Today has been a day that has been coming for a while, it was time to replace the ancient, crumbling excuse for a radiator that I had fitted on the Blackbird. Replacing the radiator seems to be a common issue with high mileage (50,465 in my case) Blackbirds and with Bonzo having already done the deed with his own bike (and then changed the radiator, most likely to remove as much DNA evidence as possible) and the fact that mine had been held together with Radweld for the last 4 years after an incident with a large rock I thought I had better get off my arse and get it sorted.
There seems to be 4 options to replacing the radiator on your Blackbird:
1: Buy a genuine Honda one. This option of only really suitable for lottery winners as the cost of one of Mr Honda’s radiators is very high.
B: Send your radiator off to a specialist repair centre along with some lucky heather, crossed fingers and a packet of cash and hope it can be salvaged.
Tre: Buy one of the many cheap Chinese radiators that are flooding eBay at the moment but this seems very hit and miss with some people reporting fitting requiring just a few modifications and other reporting them not being suitable at all.
Albert: Buy a brand new radiator from a specialist company that has a good reputation.
After spending loads of time on the Interweb, reading motorcycle forums, looking at porn, asking questions, watching Royal Jordanian on YouTube, finding out what pitfalls other people had encountered, I decided that Albert was the only option for me.
Part of my research involved looking around not just the Honda Blackbird groups on Facebook and forums such as BIRD and IXXRA on the Internet but also other biker community sites one firm’s name kept coming up, East End Radiators in Glasgow so a quick email was fired off describing what I was looking for and I had a reply back within 10 minutes that basically said that they could help.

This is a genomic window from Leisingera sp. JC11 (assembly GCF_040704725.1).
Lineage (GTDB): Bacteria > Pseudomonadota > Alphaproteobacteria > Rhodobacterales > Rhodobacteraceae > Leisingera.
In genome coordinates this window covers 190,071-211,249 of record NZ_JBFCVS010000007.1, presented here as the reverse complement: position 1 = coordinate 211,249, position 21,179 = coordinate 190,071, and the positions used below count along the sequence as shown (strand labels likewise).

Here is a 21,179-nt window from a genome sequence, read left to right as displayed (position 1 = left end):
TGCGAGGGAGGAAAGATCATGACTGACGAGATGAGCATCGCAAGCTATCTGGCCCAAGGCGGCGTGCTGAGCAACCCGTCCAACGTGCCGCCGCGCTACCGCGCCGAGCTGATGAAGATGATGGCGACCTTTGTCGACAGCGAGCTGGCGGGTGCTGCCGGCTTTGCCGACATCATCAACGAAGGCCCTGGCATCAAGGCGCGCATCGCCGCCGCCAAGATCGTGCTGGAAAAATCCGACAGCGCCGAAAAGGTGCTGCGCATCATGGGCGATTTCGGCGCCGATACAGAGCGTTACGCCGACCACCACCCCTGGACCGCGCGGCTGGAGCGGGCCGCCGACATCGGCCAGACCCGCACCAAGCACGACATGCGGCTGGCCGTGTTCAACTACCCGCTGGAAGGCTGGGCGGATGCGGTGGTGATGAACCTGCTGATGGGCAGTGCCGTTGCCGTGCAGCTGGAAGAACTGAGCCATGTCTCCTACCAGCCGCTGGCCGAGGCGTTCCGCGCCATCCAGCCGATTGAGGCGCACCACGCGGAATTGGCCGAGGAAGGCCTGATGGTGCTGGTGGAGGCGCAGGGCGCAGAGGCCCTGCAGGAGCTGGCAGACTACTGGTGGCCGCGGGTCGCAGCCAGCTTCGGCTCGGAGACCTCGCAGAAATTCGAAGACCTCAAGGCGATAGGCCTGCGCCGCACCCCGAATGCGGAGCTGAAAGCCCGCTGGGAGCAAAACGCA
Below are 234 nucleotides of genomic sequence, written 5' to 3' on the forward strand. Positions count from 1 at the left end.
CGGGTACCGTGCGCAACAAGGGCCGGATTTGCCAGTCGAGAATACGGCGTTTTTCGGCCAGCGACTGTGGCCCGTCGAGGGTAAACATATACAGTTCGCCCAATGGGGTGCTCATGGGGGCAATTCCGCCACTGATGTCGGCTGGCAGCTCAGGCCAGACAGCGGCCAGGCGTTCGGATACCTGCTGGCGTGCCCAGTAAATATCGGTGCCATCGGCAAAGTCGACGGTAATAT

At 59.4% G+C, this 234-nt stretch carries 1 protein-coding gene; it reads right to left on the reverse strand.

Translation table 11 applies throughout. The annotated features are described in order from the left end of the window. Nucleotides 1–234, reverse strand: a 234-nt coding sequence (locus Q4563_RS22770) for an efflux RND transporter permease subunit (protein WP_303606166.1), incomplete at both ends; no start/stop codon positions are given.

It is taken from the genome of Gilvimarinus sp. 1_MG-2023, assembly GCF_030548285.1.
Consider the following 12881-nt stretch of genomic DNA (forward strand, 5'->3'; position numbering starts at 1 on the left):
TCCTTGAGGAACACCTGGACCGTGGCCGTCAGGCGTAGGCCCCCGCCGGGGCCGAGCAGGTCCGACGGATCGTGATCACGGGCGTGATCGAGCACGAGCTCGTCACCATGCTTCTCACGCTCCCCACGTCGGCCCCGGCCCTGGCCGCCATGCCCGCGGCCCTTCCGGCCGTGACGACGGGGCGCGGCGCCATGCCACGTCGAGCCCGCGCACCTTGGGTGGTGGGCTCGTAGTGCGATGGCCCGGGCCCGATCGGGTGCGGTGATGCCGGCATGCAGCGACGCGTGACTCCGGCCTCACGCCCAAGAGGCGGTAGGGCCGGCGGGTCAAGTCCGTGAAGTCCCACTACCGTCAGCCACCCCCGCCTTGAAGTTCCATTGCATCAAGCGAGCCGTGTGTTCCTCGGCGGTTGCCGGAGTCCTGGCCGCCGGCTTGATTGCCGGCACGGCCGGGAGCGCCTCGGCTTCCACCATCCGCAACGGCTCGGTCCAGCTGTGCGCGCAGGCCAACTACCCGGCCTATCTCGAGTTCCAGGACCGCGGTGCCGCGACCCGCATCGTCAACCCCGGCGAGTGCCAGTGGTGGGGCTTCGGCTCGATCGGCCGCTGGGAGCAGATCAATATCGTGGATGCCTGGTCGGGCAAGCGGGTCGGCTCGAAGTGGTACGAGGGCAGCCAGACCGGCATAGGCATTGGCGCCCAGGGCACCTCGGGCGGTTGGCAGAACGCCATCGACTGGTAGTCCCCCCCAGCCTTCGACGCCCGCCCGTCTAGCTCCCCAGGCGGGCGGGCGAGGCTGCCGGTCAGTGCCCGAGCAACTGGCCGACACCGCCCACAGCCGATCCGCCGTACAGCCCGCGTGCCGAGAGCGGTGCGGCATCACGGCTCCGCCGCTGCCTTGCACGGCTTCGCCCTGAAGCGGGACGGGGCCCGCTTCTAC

After a few emails back and forth along with some pictures of my rapidly rotting radiator and I had decided that I would purchase an all new copper and brass replacement radiator for £310 including delivery, after a quick PayPal transaction the following day a very large box arrived containing a well packaged matt back radiator.
The next stage was to have a cuppa and have a read of my Haynes Manual to check what I had planned was correct, after another cuppa it was time to take off the fairing panels, drain the coolant, have another cuppa.
After removing the radiator from the bike I noticed that not only was the original radiator bubbling away in my hands like a slug at salted peanut factory but the bracket that held the bottom of the radiator to the engine block had also corroded away, this obviously was an issue as I couldn’t complete the refit today so after contacting David Silver Spares and ordering a replacement radiator stay I put everything back into the garage and went and had another cuppa.
Once the replacement radiator stay had arrived and fitted it was then a simple task to transfer the rubber mounts and fan from the original radiator across to the new one and refit onto the bike, then it was simply a case of refitting pipes and refilling with new coolant and the job was done, all I need to do now is to find the time to do a small 300 mile test ride….
Update: Well after 400 miles the main thing that I have noticed is how much cooler the bike now runs, I’ve not heard the radiator cooling fan come on, in fact I had to leave the bike running for a long time on my drive just so that I could check that the fan did come on.